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Ticats bolster receiving corps with Samuel Giguere

Former University of Sherbrooke receiver Samuel Giguère takes part in drills at Indianapolis Colts training camp on Aug. 28. 2008.

The Hamilton Tiger-Cats drafted Canadian receiver Samuel Giguère in 2008, and then patiently waited and kept in touch. That patience has finally paid off, and the timing couldn't be better.

The Ticats signed Giguère on Wednesday, adding a valuable piece to a compelling group of receivers heavy on non-import talent.

The 5-foot-11, 218-pound native of Sherbrooke has spent the last four seasons trying to make it in the NFL, battling on the practice rosters of the Indianapolis Colts and New York Giants, since he was selected by the Ticats with the eighth-overall pick in the CFL draft.

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Giguère signed with the Colts as a free agent in April of 2008. He saw action in only one game with Indianapolis, in which he returned five kickoffs for 122 yards. Giguère joined the Giants in October of 2010, serving on their practice roster for the rest of the season before being waived during 2011 training camp.

The University of Sherbrooke all-star pursued the NFL tirelessly. He ran routes for Giants quarterback Eli Manning in informal passing camps last spring during the lockout. He ran out of scout team eligibility, so his only hopes of playing in the NFL had to come on an active roster, but no one signed him.

In his stellar three-year CIS career, Giguère caught 94 passes for 1,950 yards and 17 touchdowns. He was named a first-team all-Canadian in 2007. The speedy athlete also competed on Sherbrooke's track-and-field team as a sprinter and shot putter.

The 26-year-old adds to Hamilton's arsenal of Canadian receivers, which includes Dave Stala and Andy Fantuz, the prize of CFL free agency this winter. The team could, conceivably, have three non-import receivers on the field at once.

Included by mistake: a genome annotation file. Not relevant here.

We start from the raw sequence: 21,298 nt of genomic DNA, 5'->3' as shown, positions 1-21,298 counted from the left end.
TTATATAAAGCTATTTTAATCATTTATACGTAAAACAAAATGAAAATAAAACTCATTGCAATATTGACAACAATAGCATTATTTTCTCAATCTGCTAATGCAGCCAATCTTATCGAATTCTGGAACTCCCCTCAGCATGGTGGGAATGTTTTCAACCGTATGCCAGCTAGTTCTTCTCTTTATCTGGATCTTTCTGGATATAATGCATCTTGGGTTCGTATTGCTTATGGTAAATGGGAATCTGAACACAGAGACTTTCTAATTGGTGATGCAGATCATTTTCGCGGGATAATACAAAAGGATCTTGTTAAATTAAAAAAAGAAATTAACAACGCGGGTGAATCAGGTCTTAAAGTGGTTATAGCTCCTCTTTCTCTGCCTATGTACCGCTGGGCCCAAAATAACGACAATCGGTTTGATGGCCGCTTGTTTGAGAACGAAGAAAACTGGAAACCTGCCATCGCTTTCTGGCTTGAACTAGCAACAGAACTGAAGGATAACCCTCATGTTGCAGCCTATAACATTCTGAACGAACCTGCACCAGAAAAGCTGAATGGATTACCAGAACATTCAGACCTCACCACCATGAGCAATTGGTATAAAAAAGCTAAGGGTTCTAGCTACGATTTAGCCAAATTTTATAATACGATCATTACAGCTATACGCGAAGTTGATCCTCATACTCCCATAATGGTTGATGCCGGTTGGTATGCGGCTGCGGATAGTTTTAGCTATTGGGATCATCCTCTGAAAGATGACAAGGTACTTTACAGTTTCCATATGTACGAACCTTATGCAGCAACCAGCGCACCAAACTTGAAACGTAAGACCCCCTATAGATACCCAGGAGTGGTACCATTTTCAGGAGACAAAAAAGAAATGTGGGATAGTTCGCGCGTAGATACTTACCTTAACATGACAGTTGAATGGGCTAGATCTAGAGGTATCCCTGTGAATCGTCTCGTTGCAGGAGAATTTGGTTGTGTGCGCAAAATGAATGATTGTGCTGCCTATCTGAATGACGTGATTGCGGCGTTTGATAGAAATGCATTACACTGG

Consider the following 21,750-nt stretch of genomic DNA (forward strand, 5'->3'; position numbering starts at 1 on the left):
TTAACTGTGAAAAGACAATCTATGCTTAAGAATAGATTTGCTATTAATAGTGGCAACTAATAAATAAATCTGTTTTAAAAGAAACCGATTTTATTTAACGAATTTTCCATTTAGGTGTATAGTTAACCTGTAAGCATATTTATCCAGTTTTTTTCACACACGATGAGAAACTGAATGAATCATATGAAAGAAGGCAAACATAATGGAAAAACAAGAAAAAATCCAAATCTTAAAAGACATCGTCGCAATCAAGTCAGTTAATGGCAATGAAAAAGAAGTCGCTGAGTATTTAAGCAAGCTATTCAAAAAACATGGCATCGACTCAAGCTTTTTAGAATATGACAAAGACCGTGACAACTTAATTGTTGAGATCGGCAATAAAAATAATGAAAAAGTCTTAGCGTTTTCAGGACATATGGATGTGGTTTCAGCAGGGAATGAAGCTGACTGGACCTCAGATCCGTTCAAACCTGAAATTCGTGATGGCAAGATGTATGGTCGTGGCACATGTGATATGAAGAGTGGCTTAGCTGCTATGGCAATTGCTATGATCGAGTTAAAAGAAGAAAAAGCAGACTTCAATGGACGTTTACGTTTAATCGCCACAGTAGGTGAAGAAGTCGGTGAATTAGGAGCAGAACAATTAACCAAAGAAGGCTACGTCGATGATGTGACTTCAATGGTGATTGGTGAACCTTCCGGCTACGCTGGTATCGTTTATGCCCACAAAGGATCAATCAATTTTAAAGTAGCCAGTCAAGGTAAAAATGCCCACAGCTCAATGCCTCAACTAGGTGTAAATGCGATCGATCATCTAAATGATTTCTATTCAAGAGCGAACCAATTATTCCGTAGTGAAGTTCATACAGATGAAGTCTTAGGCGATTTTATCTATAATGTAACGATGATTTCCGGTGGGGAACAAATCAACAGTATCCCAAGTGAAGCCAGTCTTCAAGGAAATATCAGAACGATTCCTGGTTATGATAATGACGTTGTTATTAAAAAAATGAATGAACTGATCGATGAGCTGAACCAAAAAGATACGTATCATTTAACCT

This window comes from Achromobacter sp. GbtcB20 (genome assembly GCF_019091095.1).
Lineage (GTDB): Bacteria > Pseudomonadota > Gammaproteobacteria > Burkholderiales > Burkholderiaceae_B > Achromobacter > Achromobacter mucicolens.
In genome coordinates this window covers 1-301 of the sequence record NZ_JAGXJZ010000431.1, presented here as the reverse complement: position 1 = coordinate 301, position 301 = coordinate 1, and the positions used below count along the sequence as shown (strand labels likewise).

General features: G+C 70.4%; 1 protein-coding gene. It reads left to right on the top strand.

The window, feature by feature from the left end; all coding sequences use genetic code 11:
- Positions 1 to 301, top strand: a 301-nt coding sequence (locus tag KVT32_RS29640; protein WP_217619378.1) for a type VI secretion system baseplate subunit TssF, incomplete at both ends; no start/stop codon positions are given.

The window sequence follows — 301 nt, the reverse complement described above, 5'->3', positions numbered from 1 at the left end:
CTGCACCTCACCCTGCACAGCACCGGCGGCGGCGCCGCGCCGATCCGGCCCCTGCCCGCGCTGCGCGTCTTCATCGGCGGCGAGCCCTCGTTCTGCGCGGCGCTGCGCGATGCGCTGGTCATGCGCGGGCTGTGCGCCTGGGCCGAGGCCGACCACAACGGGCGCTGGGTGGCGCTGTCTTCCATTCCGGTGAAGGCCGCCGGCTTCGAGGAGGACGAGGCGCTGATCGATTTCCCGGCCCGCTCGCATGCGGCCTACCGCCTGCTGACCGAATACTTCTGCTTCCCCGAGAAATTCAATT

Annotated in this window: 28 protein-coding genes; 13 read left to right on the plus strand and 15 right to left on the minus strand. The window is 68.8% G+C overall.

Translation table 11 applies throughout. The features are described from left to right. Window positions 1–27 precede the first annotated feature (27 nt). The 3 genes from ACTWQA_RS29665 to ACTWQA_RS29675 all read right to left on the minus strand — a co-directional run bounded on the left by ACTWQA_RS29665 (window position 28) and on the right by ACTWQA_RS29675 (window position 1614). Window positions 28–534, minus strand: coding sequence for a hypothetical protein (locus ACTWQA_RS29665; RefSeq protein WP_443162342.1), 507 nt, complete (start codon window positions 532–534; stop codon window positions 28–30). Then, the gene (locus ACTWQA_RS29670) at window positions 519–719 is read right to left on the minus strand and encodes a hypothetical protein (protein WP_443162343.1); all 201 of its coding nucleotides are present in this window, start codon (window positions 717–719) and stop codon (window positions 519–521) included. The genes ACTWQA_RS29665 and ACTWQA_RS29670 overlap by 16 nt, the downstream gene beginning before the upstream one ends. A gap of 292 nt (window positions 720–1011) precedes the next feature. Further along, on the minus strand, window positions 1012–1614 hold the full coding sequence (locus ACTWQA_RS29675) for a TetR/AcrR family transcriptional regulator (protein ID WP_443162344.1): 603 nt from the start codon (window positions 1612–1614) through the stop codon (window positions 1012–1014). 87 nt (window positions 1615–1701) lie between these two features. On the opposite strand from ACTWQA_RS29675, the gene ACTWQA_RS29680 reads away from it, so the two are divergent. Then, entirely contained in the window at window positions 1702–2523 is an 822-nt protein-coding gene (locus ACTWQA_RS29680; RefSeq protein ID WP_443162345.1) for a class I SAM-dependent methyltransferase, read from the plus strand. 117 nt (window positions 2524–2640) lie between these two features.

"We drafted him when I first got to Hamilton as a future guy, and now the future has become the present," Ticats vice-president of football operations Bob O'Billovich said. "This gives our coaches great flexibility and options to see if there is a possibility of playing three Canadian receivers as starters, and that allows you to play an American somewhere else."

Ticats quarterback Henry Burris recently spoke to Giguère and tried to convince him that he should play in the CFL now, rather than sitting out to wait on the NFL.

"Ever since I got drafted by the Tiger-Cats, I've been following the club, and I was well-aware of all the changes [including acquiring Burris in the off-season] and it has me really excited," Giguère said. "We have a great receiving corps here. I can't wait to meet them and start catching balls from Henry."

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O'Billovich had been in contact with Giguère's agent for years, keeping tabs on the player's efforts. He had a strong feeling it was a matter of time until Giguère landed in Hamilton, so he was willing to remain patient and diligent.

"The timing is really good for us," O'Billovich said. "We just compiled a young receiving corps [including imports Chris Williams, Bakari Grant and Aaron Kelly]that is ready to bust out. Now with some experience behind it, and adding a guy like Sam to the group, I think it will bode well and mean a lot more wins."

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Based in Toronto, Rachel Brady writes on a number of sports for The Globe and Mail, including football, tennis and women's hockey. More

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